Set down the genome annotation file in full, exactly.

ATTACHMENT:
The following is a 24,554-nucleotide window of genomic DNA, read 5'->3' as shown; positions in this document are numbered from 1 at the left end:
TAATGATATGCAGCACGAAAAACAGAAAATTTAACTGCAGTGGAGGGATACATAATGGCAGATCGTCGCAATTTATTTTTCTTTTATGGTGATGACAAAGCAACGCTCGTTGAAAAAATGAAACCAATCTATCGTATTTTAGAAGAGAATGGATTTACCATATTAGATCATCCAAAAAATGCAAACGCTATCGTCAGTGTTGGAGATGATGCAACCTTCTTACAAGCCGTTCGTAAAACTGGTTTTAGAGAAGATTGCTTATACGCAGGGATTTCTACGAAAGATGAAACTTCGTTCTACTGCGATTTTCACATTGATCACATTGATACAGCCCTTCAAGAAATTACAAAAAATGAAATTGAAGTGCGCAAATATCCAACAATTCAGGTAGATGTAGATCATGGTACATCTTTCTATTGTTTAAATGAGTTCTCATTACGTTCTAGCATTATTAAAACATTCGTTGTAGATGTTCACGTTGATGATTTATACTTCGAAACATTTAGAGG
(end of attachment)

The following is a 24,554-nucleotide window of genomic DNA, read 5'->3' as shown; positions in this document are numbered from 1 at the left end:
TAATGATATGCAGCACGAAAAACAGAAAATTTAACTGCAGTGGAGGGATACATAATGGCAGATCGTCGCAATTTATTTTTCTTTTATGGTGATGACAAAGCAACGCTCGTTGAAAAAATGAAACCAATCTATCGTATTTTAGAAGAGAATGGATTTACCATATTAGATCATCCAAAAAATGCAAACGCTATCGTCAGTGTTGGAGATGATGCAACCTTCTTACAAGCCGTTCGTAAAACTGGTTTTAGAGAAGATTGCTTATACGCAGGGATTTCTACGAAAGATGAAACTTCGTTCTACTGCGATTTTCACATTGATCACATTGATACAGCCCTTCAAGAAATTACAAAAAATGAAATTGAAGTGCGCAAATATCCAACAATTCAGGTAGATGTAGATCATGGTACATCTTTCTATTGTTTAAATGAGTTCTCATTACGTTCTAGCATTATTAAAACATTCGTTGTAGATGTTCACGTTGATGATTTATACTTCGAAACATTTAGAGG